For those who do attempt cooperation regularly, the sheer workload surely deserves the Biblical commendation Badge of Unity. All those hours coordinating multiple schedules, volunteers, even ordering cool new shirts must indicate the struggle of achieving unity. Cooperation between churches around events is a beautiful thing. It is an apologetic unto itself to see churches working together, especially across denominational and cultural lines. This should be celebrated and sought after, but this is not unity.

Collaboration – Thinking Together (Head)

One step past cooperation is collaboration. This is nearing the Biblical peak of Unity as it involves churches not just doing events together, but thinking about ways to serve their cities and their members in deeper more significant ways. Most collaboration happens within denominations or networks, but there are some organizations that seek to reach across those identity markers. An example in Charleston would be the Hub, or Mission Charleston. These organizations are about more than churches doing things together, the goal is to think, pray, and work together.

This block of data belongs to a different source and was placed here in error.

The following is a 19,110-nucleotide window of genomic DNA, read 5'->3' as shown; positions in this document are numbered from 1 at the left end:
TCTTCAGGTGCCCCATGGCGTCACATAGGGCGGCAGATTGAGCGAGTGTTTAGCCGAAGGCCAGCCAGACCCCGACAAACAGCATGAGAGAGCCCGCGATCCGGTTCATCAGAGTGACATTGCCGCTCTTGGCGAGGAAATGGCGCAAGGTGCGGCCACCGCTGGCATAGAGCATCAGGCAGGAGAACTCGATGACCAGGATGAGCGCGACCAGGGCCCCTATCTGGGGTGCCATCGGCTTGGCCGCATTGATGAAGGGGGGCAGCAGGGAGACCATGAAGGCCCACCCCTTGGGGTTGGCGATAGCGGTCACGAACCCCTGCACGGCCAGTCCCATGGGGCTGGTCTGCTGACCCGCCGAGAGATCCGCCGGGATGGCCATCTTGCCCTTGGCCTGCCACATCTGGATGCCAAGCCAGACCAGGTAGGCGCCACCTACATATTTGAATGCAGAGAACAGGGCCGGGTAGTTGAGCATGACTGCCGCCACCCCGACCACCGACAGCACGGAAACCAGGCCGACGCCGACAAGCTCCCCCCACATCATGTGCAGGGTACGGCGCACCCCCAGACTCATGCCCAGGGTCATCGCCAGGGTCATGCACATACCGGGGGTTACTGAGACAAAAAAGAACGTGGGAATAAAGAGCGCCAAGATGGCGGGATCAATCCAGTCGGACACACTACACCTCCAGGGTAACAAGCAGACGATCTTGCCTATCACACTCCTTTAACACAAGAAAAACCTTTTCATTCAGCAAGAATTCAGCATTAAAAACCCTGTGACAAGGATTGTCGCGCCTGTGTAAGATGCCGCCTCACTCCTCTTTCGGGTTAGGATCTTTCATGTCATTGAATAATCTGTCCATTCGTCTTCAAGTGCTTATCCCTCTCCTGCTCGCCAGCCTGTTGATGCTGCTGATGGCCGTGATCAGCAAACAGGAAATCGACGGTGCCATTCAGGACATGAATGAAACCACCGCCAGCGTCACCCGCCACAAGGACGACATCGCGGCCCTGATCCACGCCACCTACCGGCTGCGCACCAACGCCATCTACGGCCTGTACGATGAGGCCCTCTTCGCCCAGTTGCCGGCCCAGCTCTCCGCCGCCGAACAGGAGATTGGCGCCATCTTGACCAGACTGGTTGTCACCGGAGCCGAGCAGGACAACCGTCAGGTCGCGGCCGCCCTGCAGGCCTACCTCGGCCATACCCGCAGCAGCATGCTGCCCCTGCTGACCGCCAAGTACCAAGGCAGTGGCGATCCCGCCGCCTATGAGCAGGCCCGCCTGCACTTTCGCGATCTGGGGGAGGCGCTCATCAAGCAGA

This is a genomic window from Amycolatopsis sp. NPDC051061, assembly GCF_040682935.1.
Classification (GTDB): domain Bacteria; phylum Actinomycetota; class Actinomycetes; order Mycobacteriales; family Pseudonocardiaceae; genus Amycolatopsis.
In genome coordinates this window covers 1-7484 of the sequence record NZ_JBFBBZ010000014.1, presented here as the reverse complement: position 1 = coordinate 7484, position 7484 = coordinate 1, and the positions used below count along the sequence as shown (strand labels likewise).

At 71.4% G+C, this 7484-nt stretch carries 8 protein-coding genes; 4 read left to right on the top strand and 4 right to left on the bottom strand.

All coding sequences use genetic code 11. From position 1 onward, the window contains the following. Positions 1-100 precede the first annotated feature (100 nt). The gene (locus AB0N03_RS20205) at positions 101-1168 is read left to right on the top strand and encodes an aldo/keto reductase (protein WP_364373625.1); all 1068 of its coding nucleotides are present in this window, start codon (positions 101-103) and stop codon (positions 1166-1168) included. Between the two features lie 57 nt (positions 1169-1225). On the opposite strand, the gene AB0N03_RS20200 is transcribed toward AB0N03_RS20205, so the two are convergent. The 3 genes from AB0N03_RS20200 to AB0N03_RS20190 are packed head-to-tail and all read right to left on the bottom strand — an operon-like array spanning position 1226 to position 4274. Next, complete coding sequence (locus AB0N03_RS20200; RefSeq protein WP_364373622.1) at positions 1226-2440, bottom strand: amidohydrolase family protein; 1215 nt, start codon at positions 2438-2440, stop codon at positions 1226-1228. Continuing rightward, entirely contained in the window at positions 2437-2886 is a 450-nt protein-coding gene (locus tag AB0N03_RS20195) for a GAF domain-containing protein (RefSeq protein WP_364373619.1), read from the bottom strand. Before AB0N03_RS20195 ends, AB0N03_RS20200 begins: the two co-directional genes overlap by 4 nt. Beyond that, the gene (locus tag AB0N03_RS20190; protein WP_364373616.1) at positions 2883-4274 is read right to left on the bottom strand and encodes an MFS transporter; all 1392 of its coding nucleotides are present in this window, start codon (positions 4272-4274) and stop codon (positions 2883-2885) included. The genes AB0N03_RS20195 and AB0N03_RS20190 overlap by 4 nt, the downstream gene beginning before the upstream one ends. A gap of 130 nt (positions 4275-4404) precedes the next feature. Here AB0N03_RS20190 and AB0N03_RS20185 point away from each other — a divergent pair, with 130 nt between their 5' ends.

Collaboration often looks like cooperation but the nuance of difference is what makes it special. The major difference between cooperation and collaboration is when the invitation comes. With cooperation, a church may have an idea of an event to do, and they will invite another church to participate. The key is that a church has something in mind that they are inviting others into. And usually if the invited church decides not to participate the event is going to happen anyway. With collaboration, there is no event without another church being on board. It’s a “together or not at all posture”.